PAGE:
Commit 689df3e5 authored by Baptiste Esteban's avatar Baptiste Esteban

Merge branch 'development/python-doc' into 'next'

Update Python module documentation

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Python Module
.. warning:: This module is under development.
.. warning:: This module is under development. The features explained in the following sections are only available in the ``next`` branch of the project repository
and in the ``unstable`` Conan's channel.
.. toctree::
Extend the ``pylena`` module
Writing an extension module
When writing algorithms using the Pylene C++ library, it is possible to expand them in Python. Bellow is a detailed example of how to do it.
While writing an algorithm in C++ is great for performance issue, it is not easy
to prototype algorithms in this language. To solve this problem, Pylene provides
a library, ``Pylene-numpy``, which makes the automatic conversion between
Pylene images and Numpy arrays, thanks to the Pybind11's ``type_caster``.
1. First, write a conanfile as bellow (it is minimal). It is important to set the pylene ``fPIC`` and ``python`` option to True. Else, the ``pylena_numpy`` library will not be available.
In the following, it is explained how to make use of this library to create an
extension module.
Step 1: Setup the project
At first, a ``conanfile.txt`` is created.
.. code-block:: text
pylene:fPIC=True # or pylene:shared=True
In this conanfile, two Conan's generators are used: the ``cmake`` and
the ``cmake_find_package`` generators. In the previous section, it is specified
that the ``cmake_find_package`` one is prefered but an issue in the Conan Center
Index makes it unusable for Pybind11 (see `here
<>`_ for more details).
For the same reason, the Pybind11 package is not a runtime dependency of the
``Pylene-numpy`` library and should be specified as a dependency of the
extension project. Finally, the `fPIC` option is specified as an option for
Pylene, which enable to have the ``Pylene-numpy`` library during the
dependencies installation.
2. Then, write a CMakeLists.txt. To use the pylena_numpy library, you should use the target ``Pylene::pylena_numpy``.
Then, below is the ``CMakeLists.txt``:
.. code-block:: cmake
cmake_minimum_required(VERSION 3.8.2)
cmake_minimum_required(VERSION 3.14)
if (NOT EXISTS "${CMAKE_CURRENT_BINARY_DIR}/conanbuildinfo.cmake")
message(FATAL_ERROR "Conan dit not run. Please run conan install.")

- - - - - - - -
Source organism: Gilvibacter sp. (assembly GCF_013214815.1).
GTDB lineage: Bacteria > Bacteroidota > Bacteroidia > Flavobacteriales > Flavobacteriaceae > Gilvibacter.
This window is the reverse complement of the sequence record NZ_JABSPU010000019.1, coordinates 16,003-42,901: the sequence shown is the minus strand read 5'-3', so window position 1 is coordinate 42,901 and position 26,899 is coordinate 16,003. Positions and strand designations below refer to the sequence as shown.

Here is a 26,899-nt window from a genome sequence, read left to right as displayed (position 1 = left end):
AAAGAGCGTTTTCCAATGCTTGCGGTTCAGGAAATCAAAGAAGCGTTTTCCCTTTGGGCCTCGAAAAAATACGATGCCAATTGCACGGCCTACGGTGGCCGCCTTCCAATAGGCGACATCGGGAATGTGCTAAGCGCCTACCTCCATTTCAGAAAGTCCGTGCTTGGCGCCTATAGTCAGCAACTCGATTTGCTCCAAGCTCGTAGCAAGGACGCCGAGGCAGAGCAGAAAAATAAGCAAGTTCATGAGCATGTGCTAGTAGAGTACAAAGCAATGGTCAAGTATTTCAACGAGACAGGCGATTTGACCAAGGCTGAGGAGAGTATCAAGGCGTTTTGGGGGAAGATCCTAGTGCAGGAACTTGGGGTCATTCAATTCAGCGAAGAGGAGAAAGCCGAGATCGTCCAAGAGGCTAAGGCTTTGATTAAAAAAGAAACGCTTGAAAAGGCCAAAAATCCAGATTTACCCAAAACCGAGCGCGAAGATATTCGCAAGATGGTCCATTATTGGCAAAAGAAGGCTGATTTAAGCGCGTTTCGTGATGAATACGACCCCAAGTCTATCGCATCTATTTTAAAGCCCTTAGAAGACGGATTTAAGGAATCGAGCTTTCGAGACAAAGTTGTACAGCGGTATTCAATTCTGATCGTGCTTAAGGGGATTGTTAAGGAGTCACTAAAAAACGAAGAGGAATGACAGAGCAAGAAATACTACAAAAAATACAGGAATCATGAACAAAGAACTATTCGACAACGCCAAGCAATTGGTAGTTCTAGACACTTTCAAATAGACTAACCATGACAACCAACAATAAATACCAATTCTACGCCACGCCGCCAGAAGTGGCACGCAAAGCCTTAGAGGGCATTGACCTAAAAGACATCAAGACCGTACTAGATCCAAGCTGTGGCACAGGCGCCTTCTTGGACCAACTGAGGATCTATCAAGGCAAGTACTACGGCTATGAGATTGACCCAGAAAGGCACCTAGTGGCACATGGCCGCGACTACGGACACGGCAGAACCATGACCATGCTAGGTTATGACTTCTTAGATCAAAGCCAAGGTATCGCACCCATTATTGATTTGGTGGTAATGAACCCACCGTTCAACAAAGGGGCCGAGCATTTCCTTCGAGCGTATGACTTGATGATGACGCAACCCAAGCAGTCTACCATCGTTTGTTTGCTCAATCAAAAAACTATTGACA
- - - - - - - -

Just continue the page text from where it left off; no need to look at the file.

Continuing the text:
find_package(Pylene REQUIRED)
find_package(pybind11 REQUIRED) # Using system pybind11 or conan one (in this case add it in the conanfile.txt)
pybind11_add_module(pylena_ext module.cpp)
target_link_libraries(pylena-ext PRIVATE Pylene::Pylene Pylene::pylena_numpy)
target_sources(pylene_extension PRIVATE pylene_extension.cpp)
target_link_libraries(pylene_extension PUBLIC Pylene::Pylene-numpy)
Step 2: Writing an extension
3. Finally, bellow is an example of source code.
Below is an exemple of an extension module:
.. code-block:: cpp
#include <pln/core/image_cast.hpp> // Should be included in each Compile Unit
#include <pln/core/image_cast.hpp>
#include <mln/core/image/ndimage.hpp>
#include <mln/core/range/foreach.hpp>
mln::ndbuffer_image iota(/* arguments */)
mln::ndbuffer_image result;
/* Process iota */
#include <pybind11/pybind11.h>
return result;
#include <stdexcept>
PYBIND11_MODULE(pylena_ext, m)
void iota(mln::ndbuffer_image arg_img)
m.doc() = "This is an extension of the pylena module";
m.def("iota", &iota, "Return an image filled using the iota function");
auto img = arg_img.cast_to<std::uint8_t, 2>();
if (!img)
throw std::invalid_argument("iota: input image should be a 2D uint8 image");
std::uint8_t i = 0;
mln_foreach(auto p, img->domain())
(*img)(p) = i;
i = i == 255 ? 0 : i + 1;
This will give a python module named ``pylena-ext``.
PYBIND11_MODULE(pylene_extension, m)
m.def("iota", &iota);
>>> from pylena_ext import iota
>>> img = iota(...)
>>> type(img)
There are a few important things to note about this code. At first,
**the header** ``<pln/core/image_cast.hpp>``
**must be included in all the compilation unit of the extension module**.
In this header, there is the ``type_caster`` converting Pylene images into Numpy
arrays and inversely. If not included, some undefined behavior may happen.
Then, a ``iota`` function is defined. This function fills inplace a 2D image
with unsigned element on 8 bits. The argument of this function is a
``mln::ndbuffer_image``, the type-erased version of the Pylene images, in which
the type and the dimension of the image are stored dynamically. However, it is
not considered as an image by the library and cannot be manipulated directly: it
has to be casted to a Pylene image, as it is done in the first lines of the